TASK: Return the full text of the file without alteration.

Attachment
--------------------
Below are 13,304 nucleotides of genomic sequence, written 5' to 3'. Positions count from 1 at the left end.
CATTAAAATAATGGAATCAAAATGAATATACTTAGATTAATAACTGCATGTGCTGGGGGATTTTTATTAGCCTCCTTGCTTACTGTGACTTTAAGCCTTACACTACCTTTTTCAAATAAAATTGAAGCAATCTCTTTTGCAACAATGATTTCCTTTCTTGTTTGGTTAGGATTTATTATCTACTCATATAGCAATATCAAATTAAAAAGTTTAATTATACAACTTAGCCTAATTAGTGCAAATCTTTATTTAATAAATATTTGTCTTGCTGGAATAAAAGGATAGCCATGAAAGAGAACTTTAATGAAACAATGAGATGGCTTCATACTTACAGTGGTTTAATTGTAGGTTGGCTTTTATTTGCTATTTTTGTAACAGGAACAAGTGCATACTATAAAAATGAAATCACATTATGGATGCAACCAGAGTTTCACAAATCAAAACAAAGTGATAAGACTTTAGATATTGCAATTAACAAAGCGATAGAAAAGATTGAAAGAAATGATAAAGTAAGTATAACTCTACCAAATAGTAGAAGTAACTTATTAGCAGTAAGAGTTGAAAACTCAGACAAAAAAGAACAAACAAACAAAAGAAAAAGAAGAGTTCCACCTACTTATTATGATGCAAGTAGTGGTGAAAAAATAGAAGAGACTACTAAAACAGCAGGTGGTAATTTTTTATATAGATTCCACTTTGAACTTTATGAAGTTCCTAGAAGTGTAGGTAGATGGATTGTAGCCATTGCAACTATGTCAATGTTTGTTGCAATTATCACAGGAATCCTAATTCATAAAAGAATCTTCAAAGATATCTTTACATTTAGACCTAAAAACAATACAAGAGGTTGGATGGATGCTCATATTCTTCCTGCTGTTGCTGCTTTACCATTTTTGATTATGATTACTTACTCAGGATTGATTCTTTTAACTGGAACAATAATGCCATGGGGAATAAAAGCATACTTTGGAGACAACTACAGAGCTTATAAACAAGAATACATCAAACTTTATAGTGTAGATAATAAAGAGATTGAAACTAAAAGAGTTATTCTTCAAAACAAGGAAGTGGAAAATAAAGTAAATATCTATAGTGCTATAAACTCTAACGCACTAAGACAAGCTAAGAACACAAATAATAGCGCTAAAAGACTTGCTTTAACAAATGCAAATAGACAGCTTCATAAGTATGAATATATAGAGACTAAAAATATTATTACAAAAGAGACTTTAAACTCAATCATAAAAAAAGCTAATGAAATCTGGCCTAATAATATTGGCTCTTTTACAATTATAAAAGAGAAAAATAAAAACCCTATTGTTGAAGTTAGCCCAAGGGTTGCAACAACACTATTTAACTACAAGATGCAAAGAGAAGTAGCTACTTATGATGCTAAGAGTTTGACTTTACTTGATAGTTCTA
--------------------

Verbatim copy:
Below are 13,304 nucleotides of genomic sequence, written 5' to 3'. Positions count from 1 at the left end.
CATTAAAATAATGGAATCAAAATGAATATACTTAGATTAATAACTGCATGTGCTGGGGGATTTTTATTAGCCTCCTTGCTTACTGTGACTTTAAGCCTTACACTACCTTTTTCAAATAAAATTGAAGCAATCTCTTTTGCAACAATGATTTCCTTTCTTGTTTGGTTAGGATTTATTATCTACTCATATAGCAATATCAAATTAAAAAGTTTAATTATACAACTTAGCCTAATTAGTGCAAATCTTTATTTAATAAATATTTGTCTTGCTGGAATAAAAGGATAGCCATGAAAGAGAACTTTAATGAAACAATGAGATGGCTTCATACTTACAGTGGTTTAATTGTAGGTTGGCTTTTATTTGCTATTTTTGTAACAGGAACAAGTGCATACTATAAAAATGAAATCACATTATGGATGCAACCAGAGTTTCACAAATCAAAACAAAGTGATAAGACTTTAGATATTGCAATTAACAAAGCGATAGAAAAGATTGAAAGAAATGATAAAGTAAGTATAACTCTACCAAATAGTAGAAGTAACTTATTAGCAGTAAGAGTTGAAAACTCAGACAAAAAAGAACAAACAAACAAAAGAAAAAGAAGAGTTCCACCTACTTATTATGATGCAAGTAGTGGTGAAAAAATAGAAGAGACTACTAAAACAGCAGGTGGTAATTTTTTATATAGATTCCACTTTGAACTTTATGAAGTTCCTAGAAGTGTAGGTAGATGGATTGTAGCCATTGCAACTATGTCAATGTTTGTTGCAATTATCACAGGAATCCTAATTCATAAAAGAATCTTCAAAGATATCTTTACATTTAGACCTAAAAACAATACAAGAGGTTGGATGGATGCTCATATTCTTCCTGCTGTTGCTGCTTTACCATTTTTGATTATGATTACTTACTCAGGATTGATTCTTTTAACTGGAACAATAATGCCATGGGGAATAAAAGCATACTTTGGAGACAACTACAGAGCTTATAAACAAGAATACATCAAACTTTATAGTGTAGATAATAAAGAGATTGAAACTAAAAGAGTTATTCTTCAAAACAAGGAAGTGGAAAATAAAGTAAATATCTATAGTGCTATAAACTCTAACGCACTAAGACAAGCTAAGAACACAAATAATAGCGCTAAAAGACTTGCTTTAACAAATGCAAATAGACAGCTTCATAAGTATGAATATATAGAGACTAAAAATATTATTACAAAAGAGACTTTAAACTCAATCATAAAAAAAGCTAATGAAATCTGGCCTAATAATATTGGCTCTTTTACAATTATAAAAGAGAAAAATAAAAACCCTATTGTTGAAGTTAGCCCAAGGGTTGCAACAACACTATTTAACTACAAGATGCAAAGAGAAGTAGCTACTTATGATGCTAAGAGTTTGACTTTACTTGATAGTTCTA